Mobhunter: Five Steps to One Million Subscribers

I want to see one million people playing Evequest. I want to see Sony Online Entertainment double the subscribers they currently have. I do not have a master's degree in business or marketing but that never stopped me from having an opinion before and it won't stop me now. This article outlines five steps to improve Everquest's success.

Loral's Marketeer Five Step Evil PowerPoint Slide for the success of Everquest:

- Continue to release fresh retail versions of Everqust. Make it clear to the consumer which one they should buy and cheap enough to compete with newer MMOGs.

- Update the PC models and graphics to compete with newer MMOGs and make EQ look like a brand new game.

- Release another Lost Dungeons of Norrath style expansion with scaling content for levels 20 to 70.

- Simplify the interface; perform usability studies; simplify the skill and discipline system.

- Improve Everquest stability; make patches modem friendly; offer updated versions of EQ on DVD as DVD drives proliferate.

Step 1: Market Everquest as a new game every expansion and offer a free version. The release of the Everquest Platinum edition greatly improved SOE's chances for increasing subscribers. For $30, a new player gets the basic game, all seven current expansions, and a month to try it out.

Release the basic game with a one month trial for free to let people try the game out. Pass this single-disc version around like AOL. Have people making coasters out of it and throwing it at that guy hovering over by the fax machine. While the current free download helps, the sheer size of the game makes it almost inaccessible to new players. Offering free CDs in gaming stores, magazines, and bulk mail will bring in a lot of new players.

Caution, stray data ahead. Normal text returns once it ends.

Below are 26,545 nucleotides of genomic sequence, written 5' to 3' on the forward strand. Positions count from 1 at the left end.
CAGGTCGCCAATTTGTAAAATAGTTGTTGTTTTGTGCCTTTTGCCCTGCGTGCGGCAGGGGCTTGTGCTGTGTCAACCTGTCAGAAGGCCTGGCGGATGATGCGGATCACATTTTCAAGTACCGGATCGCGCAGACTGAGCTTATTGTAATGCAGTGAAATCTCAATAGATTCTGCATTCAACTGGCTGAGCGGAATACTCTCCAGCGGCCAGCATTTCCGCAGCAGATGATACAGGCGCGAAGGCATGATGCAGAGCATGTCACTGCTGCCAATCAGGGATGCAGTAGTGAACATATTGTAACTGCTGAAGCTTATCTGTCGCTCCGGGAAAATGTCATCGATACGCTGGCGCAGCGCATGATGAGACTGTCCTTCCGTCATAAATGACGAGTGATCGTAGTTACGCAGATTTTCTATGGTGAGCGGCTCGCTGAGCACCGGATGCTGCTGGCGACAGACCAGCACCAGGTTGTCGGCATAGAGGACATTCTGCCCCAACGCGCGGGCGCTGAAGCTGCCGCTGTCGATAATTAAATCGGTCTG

Continually update this $30 version with everything but the most recent expansion. Pull older versions off the shelves. Make it clear which versions players need to buy.

Step 2: Update player character graphics. There are no graphics more important than PC graphics. When people shop for a new MMOG, player graphics are the first thing they see. Everquest has excellent world and beastie graphics, but the current player graphics need work.

SOE plans to release new player graphics by the end of the year. It is important that they stick to this deadline. EQ2, Worlds of Warcraft, and Final Fantasy X offer brand new and fresh player graphics. New PC graphics is SOE's first chance to impress new players, it is the first graphics a new player sees. New player graphics are the most important change this year.

Player graphics require three things to succeed. They must scale well on existing systems and offer good performance during raids. They must be customizable enough to create unique characters identifiable from far away. They must be good enough to let us escape into the lives of our characters.

Step 3: Release another Lost Dungeon-like expansion. Lost Dungeons of Norrath offers the most highly scalable content in any of the previous expansions. LDON offers usable and rewarding content from level 20 to level 65. Mobs are always blue. Treasure and rewards scale well. Groups are easy to find and the camps are well connected. The dungeons allow for easy corpse recovery but still offer a good challenge. Players can finish an event in between 45 and 90 minutes.